Richard Olney’s Fresh Peas + Lettuce

Most people recoil at the thought of cooking lettuce, but I happen to love the mild flavor and slippery texture of lettuce wilted into soups, stews, or into rice. So you can imagine that we were particularly pleased to come upon this recipe of fresh spring peas with lettuce from Richard Olney’s inestimable volume The French Menu Cookbook.

Freshly shelled peas are massaged with soft butter, salt, and pepper, and spooned gently into a pot lined with slips of torn Bibb lettuce. The peas steam in the water droplets still clinging to the lettuce, and are bathed in a buttery, thyme-scented broth. What’s presented here is my casual adaptation of Olney’s creation, and what I love most is that this simple recipe produces the most unique results – tender summer peas infused with the flavors of butter, thyme, and Bibb lettuce.

Isn’t shelling peas strangely soothing? I actually love it.

The sensation of plucking out those tiny peas is similar to popping zits. So, so satisfying.

Line your pot with lettuce leaves. See those water droplets? Essential for steaming, so don’t be too fastidious about drying the lettuce.

Stuff that bundle of thyme into the lettuce core.

The core gets placed into the middle of the pot, and the butter-rubbed peas are spooned on top of the lettuce. Don’t you already want to eat it?

The rest of the lettuce leaves are layered over the peas, nice and cozy.

After 45 minutes, this is what you get. A bowl of silky, buttery peas, steamed in the essence of lettuce and thyme.

We savored every bite. Make this immediately!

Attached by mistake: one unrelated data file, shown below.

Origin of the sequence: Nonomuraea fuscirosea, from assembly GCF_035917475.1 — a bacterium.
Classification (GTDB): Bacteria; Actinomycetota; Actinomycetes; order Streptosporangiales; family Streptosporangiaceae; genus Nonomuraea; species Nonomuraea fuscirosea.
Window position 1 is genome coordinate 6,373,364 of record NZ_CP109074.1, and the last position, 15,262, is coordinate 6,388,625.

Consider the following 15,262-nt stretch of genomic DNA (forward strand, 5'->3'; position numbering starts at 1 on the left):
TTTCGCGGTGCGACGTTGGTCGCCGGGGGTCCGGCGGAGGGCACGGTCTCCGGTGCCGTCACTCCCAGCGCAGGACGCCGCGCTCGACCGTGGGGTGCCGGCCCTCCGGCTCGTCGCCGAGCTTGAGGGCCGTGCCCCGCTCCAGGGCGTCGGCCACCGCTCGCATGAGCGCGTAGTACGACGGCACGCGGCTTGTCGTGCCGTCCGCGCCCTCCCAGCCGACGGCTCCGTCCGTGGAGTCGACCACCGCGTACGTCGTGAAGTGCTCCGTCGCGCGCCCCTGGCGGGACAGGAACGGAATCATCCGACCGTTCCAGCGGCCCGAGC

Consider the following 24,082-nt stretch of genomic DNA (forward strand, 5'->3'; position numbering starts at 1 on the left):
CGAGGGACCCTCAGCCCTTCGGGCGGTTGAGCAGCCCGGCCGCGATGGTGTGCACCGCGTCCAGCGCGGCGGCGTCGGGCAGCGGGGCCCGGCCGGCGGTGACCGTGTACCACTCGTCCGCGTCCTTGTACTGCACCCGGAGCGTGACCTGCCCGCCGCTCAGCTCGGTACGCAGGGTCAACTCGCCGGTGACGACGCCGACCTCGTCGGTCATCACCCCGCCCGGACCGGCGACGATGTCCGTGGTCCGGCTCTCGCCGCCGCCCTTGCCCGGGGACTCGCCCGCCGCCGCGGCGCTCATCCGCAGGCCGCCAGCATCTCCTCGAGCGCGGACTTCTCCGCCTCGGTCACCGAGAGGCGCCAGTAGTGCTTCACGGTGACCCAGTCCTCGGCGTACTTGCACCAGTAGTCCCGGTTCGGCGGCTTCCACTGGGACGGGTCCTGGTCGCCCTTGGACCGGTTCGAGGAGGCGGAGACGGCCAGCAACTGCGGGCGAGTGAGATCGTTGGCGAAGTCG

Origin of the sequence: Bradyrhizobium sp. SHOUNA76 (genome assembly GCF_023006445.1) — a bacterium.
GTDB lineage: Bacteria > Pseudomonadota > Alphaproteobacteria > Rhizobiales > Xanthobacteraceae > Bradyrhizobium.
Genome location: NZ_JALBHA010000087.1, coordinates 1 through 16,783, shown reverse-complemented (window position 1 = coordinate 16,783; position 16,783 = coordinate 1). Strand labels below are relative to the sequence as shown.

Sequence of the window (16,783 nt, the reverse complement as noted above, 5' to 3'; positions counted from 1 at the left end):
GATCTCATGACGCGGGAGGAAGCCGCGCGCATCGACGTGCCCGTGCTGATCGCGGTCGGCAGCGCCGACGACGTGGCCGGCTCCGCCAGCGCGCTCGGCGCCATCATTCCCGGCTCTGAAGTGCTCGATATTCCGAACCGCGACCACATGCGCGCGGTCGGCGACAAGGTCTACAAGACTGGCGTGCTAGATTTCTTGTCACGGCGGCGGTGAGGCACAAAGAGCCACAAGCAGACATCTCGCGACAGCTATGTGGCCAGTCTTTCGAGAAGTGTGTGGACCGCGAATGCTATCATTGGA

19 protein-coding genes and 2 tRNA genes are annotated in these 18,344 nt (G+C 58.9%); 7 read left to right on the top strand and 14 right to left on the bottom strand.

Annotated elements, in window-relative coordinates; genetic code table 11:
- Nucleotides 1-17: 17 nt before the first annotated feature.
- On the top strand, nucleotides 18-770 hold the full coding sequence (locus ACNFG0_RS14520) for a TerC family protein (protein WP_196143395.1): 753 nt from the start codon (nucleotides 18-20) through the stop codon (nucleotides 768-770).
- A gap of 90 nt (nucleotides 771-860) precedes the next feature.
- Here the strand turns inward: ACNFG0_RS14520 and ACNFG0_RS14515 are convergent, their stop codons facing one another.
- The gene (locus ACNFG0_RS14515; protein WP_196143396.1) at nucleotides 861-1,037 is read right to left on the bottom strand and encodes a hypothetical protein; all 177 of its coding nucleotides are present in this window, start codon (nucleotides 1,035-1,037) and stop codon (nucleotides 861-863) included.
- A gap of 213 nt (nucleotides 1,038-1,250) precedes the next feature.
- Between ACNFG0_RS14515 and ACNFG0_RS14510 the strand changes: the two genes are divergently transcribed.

Fresh spring peas in lettuce

(Note: Because this recipe is so simple, ingredients of the highest quality are of paramount importance. Don’t even think about replacing freshly shelled peas with its frozen brethren! Also, Olney recommends using an enameled cast-iron pot with a very snug lid. We used our beloved Le Creuset number. And finally, don’t discard the cooked lettuce afterward! We used ours to flavor a basic vegetable stock. I also snuck a couple of cold bites of lettuce with some steak the next night.)

2 cups freshly shelled peas

1/2 head Bibb lettuce, washed and torn into big pieces

small bundle of fresh twine, tied together with string

1/2 stick butter, room temperature

salt + pepper

1. In a cast-iron pot, line the bottom and sides of pan with torn sheets of Bibb lettuce, overlapping the pieces in a fan. 

2. Gently pry open the core of the lettuce head and place the bundle of thyme within.

3. Shell peas and set aside. (Olney here is particularly fussy about finding small peas of identical size and shape, insisting that the larger specimens are too starchy for this delicate dish. I say, screw it. It was still delicious.)

4. In a small dish, mash butter with generous amounts of salt and pepper, forming a smooth paste.

5. Gently rub salted butter into the peas, and spoon into the lettuce-lined pot.

6. Place final layer of lettuce leaves snugly over the peas, as if tucking them into bed. Really lay them on!

7. Over high heat, saute lettuce and peas for one minute, just to get the pot warm.

8. Turn the burn to the lowest possible setting and gently simmer for 45 minutes. That’s right, forty-five minutes. I realize that this sounds like a ludicrous amount of time, but I promise that it’s just the right length to unleash some serious magic.

9. 20 minutes into the steam, gently open pan to check on peas, and give a nice shake. There should be plenty of liquid in there.

10. After another 20 minutes, open and carefully spoon peas into bowl, and discard (or save for future use) the lettuce and thyme. Serve immediately with a glass of white Burgundy.


4 responses to “Richard Olney’s Fresh Peas + Lettuce

  1. love the zit reference… this looks so delicious!

  2. you had me at popping zits.

    this looks amazing!

  3. This sounds like a recipe I need to try soon! I agree with Ashley and Katie, the popping zits reference was awesome. Hmmm…I might use that to try to rope my sister into helping me with shelling some peas.

  4. thanks all! this is one of those incredible “why didn’t i think of that?” recipes — it’s why i love richard olney, he’s such a weirdo when it comes to food.

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